Strengthening Health Systems Improves Health Care for Women, Children and Youth

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By: Yuval Cohen, Intern, Maternal Health Initiative, Woodrow Wilson Center

“We cannot achieve our goals of ending maternal and child deaths without addressing critical health system barriers around the world,” said Grace Chee of the U.S. Agency for International Development (USAID)’s flagship Maternal and Child Survival Program at a recent Wilson Center event. To improve the lives of mothers and children, health workers must address the underlying causes of poor health outcomes, including systemic weaknesses in health care governance, financing and human resources.

Health workers: Critical building blocks

To deliver quality services to women and children, “all elements of the health system need to converge,” said Chee, referring to the World Health Organization’s six “Health Systems Building Blocks”: governance, financing, health workforce, medical products and technology, information and service delivery.

“High quality and coverage of these essential services cannot be achieved without trained and motivated health workers, who have the medicines, equipment and technology that they need to deliver these services,” said Chee, which—in turn—depends on strong leadership and greater financing.

Human resources is an essential building block in Liberia, said Dr. Birhanu Getahun: “The health workforce capacity has been built at county, district and national levels, so they do have the soft skills to strengthen the health system.”

Similarly, in Rwanda, the Low-Dose High-Frequency mentorship program deployed traveling mentors to train providers “within their working environment,” said Dr. Stephen Mutwiwa. Since the launch of the program in 2016, the total number of providers in Rwanda trained in basic emergency obstetric and newborn care, child health and family planning has increased three-fold.

Governance and financing: Changing the system from within

Like all international development programs, programs aimed at providing technical assistance to improve maternal and child health should work closely with national and local government leaders, because “only they can really change the system from within,” Chee said.

In Nigeria, the lack of centralized governance has slowed progress in reducing maternal mortality and under-five mortality rates, said Lee Pyne-Mercier of the Bill and Melinda Gates Foundation. The large number of donor and non-governmental partners in Nigeria have “led to significant fragmentation and duplication of effort,” said Pyne-Mercier. The Gates Foundation is working with national leaders to coordinate efforts and develop a single set of long-term goals for the health system.

Official development assistance (ODA), while at a record high, continues to make up only a small sliver of total development assistance worldwide, according to Dr. Mariam Claeson from the Global Financing Facility (GFF). Other sources include foreign direct investment, remittances and domestic financing.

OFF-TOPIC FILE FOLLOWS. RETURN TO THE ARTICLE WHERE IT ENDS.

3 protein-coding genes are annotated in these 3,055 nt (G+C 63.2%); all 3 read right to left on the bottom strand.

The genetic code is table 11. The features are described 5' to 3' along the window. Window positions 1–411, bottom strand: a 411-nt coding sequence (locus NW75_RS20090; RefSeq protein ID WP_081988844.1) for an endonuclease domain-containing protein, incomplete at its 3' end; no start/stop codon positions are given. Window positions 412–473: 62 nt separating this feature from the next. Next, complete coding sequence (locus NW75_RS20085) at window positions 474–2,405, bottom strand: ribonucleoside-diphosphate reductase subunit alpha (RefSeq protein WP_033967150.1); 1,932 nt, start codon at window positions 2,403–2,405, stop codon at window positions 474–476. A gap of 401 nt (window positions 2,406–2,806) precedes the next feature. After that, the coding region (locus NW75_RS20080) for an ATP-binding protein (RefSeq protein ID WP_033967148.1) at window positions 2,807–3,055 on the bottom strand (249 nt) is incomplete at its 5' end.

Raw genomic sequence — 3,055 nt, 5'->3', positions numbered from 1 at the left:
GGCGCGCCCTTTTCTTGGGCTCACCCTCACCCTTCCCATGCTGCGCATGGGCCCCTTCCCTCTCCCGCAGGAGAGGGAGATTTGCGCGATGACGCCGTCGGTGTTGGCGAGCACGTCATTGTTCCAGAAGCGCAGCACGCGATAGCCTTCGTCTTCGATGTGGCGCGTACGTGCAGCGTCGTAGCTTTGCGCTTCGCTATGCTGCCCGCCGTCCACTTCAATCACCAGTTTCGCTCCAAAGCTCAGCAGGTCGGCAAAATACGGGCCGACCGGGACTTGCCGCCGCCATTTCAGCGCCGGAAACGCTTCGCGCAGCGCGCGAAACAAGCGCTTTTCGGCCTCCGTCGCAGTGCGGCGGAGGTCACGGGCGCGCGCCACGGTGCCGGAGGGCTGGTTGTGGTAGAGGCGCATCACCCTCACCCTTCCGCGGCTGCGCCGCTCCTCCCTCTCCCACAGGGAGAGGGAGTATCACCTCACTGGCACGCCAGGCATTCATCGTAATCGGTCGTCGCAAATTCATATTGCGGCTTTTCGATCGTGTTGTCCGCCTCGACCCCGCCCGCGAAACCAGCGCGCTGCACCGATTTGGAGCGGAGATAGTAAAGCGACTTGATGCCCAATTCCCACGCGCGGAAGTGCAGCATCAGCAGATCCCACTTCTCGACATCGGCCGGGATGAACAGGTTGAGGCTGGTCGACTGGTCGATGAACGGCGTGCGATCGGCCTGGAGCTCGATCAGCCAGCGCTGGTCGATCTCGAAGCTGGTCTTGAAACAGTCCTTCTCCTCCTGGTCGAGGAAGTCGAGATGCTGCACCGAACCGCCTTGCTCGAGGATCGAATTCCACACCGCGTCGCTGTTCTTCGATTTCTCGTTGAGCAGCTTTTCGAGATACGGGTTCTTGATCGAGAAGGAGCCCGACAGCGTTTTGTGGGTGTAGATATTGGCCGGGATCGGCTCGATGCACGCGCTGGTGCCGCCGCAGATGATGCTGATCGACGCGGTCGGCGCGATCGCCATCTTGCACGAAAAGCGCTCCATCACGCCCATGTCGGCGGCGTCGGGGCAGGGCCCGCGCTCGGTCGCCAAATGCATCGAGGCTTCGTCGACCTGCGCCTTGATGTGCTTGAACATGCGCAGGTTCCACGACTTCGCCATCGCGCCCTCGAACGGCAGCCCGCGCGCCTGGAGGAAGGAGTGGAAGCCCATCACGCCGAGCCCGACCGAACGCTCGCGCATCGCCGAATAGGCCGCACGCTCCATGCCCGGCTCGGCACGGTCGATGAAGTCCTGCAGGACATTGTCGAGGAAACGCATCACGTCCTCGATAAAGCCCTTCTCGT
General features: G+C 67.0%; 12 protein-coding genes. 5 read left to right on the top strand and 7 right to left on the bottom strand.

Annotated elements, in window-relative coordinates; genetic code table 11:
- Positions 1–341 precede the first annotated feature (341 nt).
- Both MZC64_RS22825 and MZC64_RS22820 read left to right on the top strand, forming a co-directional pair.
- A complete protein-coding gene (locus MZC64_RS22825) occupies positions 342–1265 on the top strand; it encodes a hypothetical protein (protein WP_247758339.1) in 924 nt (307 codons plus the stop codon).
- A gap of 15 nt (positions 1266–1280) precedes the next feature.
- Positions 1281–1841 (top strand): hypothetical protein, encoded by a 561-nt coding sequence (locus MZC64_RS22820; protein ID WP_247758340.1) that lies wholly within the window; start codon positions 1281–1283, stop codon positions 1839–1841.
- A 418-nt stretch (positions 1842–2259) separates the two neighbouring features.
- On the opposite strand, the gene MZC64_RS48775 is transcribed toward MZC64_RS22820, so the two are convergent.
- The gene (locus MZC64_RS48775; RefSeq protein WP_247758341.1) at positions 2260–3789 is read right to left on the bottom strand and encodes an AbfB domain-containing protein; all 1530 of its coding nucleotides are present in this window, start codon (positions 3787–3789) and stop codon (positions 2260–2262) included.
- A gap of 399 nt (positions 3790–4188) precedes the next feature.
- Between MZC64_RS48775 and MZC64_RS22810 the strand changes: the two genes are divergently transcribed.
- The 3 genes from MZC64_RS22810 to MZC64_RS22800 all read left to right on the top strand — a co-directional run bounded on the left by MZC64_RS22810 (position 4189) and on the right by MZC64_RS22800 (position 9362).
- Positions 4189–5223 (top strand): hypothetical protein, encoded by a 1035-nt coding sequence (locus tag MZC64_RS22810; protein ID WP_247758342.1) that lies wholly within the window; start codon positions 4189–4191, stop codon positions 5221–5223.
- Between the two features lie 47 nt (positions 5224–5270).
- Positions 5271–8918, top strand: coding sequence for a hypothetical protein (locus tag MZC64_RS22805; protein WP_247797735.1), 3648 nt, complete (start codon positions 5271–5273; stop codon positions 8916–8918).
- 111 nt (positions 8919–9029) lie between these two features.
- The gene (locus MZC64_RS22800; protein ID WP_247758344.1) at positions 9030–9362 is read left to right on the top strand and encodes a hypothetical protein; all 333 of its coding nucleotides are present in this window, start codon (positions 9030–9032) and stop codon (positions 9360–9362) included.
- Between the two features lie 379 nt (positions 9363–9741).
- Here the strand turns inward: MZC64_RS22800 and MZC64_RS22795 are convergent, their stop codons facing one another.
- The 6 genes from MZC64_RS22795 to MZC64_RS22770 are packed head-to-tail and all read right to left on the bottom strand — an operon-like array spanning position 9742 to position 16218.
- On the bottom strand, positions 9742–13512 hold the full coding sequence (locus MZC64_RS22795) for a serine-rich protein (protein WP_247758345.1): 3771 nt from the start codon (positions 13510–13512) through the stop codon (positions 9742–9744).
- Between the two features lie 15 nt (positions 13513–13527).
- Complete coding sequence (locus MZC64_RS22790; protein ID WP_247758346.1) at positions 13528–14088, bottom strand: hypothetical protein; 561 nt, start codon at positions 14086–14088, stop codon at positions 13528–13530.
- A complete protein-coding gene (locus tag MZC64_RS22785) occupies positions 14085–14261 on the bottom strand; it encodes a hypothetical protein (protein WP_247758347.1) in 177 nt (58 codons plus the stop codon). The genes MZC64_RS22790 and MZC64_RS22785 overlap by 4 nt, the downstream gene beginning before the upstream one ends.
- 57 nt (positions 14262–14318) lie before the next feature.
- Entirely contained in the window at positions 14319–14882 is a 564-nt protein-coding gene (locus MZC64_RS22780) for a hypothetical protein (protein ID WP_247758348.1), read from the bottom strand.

“How can we use, smartly, our ODA to leverage those other sources of finance for women, children and adolescents?” said Dr. Claeson. GFF estimates that an additional $33.3 billion would be needed to cover the global need for reproductive, maternal, newborn, child and adolescent health services—but currently total development assistance worldwide—for all needs—is roughly $36 billion.

The Global Financing Facility seeks to close the funding gap by encouraging country leaders to mobilize domestic resources, providing technical support for health finance reforms and identifying target areas for investment. “We have to put the country…in the driver’s seat,” Dr. Claeson said.

Governments can assess their progress by asking, “Is money going to underserved areas? Are domestic resources increasing over total government resources? Are there more technical health personnel assigned to the primary healthcare level?” said Dr. Claeson. These disbursement-linked indicators, developed by the World Bank, help to bring investments to the frontline by identifying neglected areas, said Dr. Claeson.

Data: Measuring what works

Data—collecting and assessing it—is critical to a well-functioning health system. For example, Dr. Koki Agarwal, the director of USAID’s Maternal and Child Survival Program, noted that while antenatal care is highly utilized by women worldwide, “we still don’t know what services are being provided and how effective they are,” she said.

To be useful, data must be accessible, said Mary Taylor of the Arctic University of Norway. “It is most important that everybody have the capacity to actually understand and use that data at the levels at which they work,” she said.

Kelly Saldaña, from USAID Global Health Bureau, encouraged development programs to work within already existing open-source data systems, such as the District Health Information Software 2, which is used in Rwanda by health facilities to monitor key indicators for maternal, newborn and child health.

Dr. Agarwal urged development workers to “think differently about how we invest in our country programs and what outcomes we are interested in.” Along those lines, Saldaña urged us to remember that the Sustainable Development Goals look very different in each country context.

“Only by changing how the system fundamentally operates,” said Chee, “can we have sustainable improvement.”

Sources: Bill and Melinda Gates Foundation, District Health Information Software 2, Global Financing Facility, Jhpiego, United Nations, USAID, USAID’s flagship Maternal and Child Survival Program, World Bank, World Health Organization

Photo Credit: Lindsay Mgbor/UK Department for International Development

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This post originally appeared on New Security Beat.